Autoimmune disease in which thyroid-stimulating hormone (TSH) receptor activation by thyrotropin receptor antibodies (TRAb) cause increased thyroid hormone secretion; most common cause of hyperthyroidism; classic findings are thyrotoxicosis, diffuse goiter, ophthalmopathy (orbitopathy), and occasionally localized dermopathy (pretibial myxedema).
- Annual incidence of 20 to 50 cases per 100,000 persons
- Peaks between 30 and 50 years of age
- Occurs in 0.2% of pregnancies, of which 95% is due to Graves disease
- Graves disease accounts for 60–80% of all cases of hyperthyroidism.
Etiology and Pathophysiology
- Excessive production of TSH receptor antibodies from B cells primarily within the thyroid, likely due to genetic clonal lack of suppressor T cells
- Binding of these antibodies to TSH receptors in the thyroid activates the receptor, stimulating thyroid hormone synthesis and secretion as well as thyroid growth (leading to goiter).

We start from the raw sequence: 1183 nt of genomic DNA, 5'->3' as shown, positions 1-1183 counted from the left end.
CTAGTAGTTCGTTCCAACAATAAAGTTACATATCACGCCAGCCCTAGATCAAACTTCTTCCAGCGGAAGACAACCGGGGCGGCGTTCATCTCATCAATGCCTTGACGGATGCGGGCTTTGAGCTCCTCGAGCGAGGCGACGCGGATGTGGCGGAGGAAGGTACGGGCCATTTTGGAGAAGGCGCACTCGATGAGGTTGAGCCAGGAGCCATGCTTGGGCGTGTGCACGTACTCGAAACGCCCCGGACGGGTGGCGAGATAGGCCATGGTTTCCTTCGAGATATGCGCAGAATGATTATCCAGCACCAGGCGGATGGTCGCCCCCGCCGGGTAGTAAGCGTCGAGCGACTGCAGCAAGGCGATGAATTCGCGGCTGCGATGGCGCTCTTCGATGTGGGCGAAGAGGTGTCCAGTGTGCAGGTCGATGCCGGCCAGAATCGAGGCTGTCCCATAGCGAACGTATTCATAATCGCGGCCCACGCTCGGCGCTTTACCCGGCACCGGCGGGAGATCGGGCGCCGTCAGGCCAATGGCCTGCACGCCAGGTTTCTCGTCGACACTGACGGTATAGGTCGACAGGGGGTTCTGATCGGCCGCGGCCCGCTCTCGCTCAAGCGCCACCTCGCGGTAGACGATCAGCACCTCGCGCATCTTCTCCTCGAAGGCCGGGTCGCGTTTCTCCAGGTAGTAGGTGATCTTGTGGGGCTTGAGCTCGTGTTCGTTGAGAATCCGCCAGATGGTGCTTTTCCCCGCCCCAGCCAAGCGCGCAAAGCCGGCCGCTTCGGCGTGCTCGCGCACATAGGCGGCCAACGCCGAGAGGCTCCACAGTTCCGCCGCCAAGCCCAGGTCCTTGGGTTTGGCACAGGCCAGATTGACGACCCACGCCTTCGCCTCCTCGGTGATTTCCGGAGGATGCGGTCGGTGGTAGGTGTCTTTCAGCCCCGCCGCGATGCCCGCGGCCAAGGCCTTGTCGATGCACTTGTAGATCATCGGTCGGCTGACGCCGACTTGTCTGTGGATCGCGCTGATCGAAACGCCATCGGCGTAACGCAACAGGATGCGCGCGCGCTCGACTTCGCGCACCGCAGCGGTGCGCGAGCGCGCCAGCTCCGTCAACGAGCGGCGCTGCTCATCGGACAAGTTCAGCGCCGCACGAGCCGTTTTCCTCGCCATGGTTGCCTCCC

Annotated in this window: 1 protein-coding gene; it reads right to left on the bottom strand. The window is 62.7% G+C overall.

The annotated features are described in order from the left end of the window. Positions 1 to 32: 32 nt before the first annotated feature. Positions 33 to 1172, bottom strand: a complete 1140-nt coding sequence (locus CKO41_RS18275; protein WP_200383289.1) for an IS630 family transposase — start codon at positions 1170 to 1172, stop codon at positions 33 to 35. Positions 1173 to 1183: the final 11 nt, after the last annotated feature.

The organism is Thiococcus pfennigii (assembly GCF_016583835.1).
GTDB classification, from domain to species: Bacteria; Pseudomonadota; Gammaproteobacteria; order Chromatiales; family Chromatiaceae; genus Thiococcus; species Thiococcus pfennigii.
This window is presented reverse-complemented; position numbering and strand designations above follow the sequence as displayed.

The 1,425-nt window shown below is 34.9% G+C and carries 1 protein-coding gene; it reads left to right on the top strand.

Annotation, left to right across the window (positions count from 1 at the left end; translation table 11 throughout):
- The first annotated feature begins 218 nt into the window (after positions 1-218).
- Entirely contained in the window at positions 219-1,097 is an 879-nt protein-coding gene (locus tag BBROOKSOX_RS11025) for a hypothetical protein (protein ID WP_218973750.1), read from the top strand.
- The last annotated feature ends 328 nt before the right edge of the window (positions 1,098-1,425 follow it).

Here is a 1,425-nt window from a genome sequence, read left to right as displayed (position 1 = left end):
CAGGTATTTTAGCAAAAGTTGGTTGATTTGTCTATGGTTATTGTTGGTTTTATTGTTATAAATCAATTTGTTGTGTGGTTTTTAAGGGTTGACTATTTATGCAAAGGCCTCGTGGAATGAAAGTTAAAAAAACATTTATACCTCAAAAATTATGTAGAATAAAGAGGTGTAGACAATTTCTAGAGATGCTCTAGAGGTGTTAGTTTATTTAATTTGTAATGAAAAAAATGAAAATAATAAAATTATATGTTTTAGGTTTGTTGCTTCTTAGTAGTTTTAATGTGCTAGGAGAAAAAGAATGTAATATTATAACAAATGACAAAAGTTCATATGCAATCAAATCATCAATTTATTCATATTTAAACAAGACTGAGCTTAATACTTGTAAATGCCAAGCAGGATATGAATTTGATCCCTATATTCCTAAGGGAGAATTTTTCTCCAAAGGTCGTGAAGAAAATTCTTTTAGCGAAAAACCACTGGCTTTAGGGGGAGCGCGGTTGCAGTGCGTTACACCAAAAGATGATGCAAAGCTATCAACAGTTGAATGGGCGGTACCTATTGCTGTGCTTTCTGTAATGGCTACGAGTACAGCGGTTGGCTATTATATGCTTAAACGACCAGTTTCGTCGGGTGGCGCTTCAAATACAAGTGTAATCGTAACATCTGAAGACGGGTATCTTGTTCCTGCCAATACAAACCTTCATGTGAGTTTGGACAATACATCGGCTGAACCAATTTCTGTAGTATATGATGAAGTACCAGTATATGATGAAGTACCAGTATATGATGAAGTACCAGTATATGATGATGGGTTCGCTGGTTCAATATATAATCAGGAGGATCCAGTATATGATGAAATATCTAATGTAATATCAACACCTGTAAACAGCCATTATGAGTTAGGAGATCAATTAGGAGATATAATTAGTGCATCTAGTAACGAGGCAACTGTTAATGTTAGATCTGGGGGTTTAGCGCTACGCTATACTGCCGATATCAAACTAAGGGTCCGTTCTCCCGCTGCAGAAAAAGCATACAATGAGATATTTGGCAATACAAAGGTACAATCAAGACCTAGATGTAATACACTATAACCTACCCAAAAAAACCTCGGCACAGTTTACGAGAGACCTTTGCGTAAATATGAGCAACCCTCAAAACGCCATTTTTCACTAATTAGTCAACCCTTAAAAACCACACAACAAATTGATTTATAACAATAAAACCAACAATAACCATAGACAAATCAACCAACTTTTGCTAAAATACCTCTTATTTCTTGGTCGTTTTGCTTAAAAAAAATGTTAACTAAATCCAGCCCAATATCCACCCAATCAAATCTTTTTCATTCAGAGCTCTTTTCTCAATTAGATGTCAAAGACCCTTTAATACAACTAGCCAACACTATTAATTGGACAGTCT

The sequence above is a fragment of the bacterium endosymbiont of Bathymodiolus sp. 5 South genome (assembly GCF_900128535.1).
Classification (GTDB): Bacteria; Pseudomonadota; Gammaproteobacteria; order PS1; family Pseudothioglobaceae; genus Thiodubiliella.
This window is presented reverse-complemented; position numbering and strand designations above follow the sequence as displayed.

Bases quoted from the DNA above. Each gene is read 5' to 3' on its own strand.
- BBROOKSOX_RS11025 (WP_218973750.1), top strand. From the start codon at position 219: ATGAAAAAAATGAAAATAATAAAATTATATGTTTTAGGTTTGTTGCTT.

- Binding to similar antigen in retro-orbital connective tissue causes ocular symptoms.
- Higher risk with personal or family history of any autoimmune disease, especially Hashimoto thyroiditis
- Twin studies show concordance rate as high as 20%.
- Female gender (5 to 10 times more than men)
- Postpartum period
- Family history (15% of patients with Graves disease have an affected relative)
- Medications: iodine, amiodarone, lithium, highly active antiretroviral therapy (HAART); rarely, immune-modulating medications (e.g., interferon therapy)
- Smoking (higher risk of developing ophthalmopathy)
Screening TSH in asymptomatic patients is not recommended.
Commonly Associated Conditions
- Mitral valve prolapse
- Type 1 diabetes mellitus
- Addison disease, hypokalemic periodic paralysis
- Vitiligo, alopecia areata
- Other autoimmune disorders
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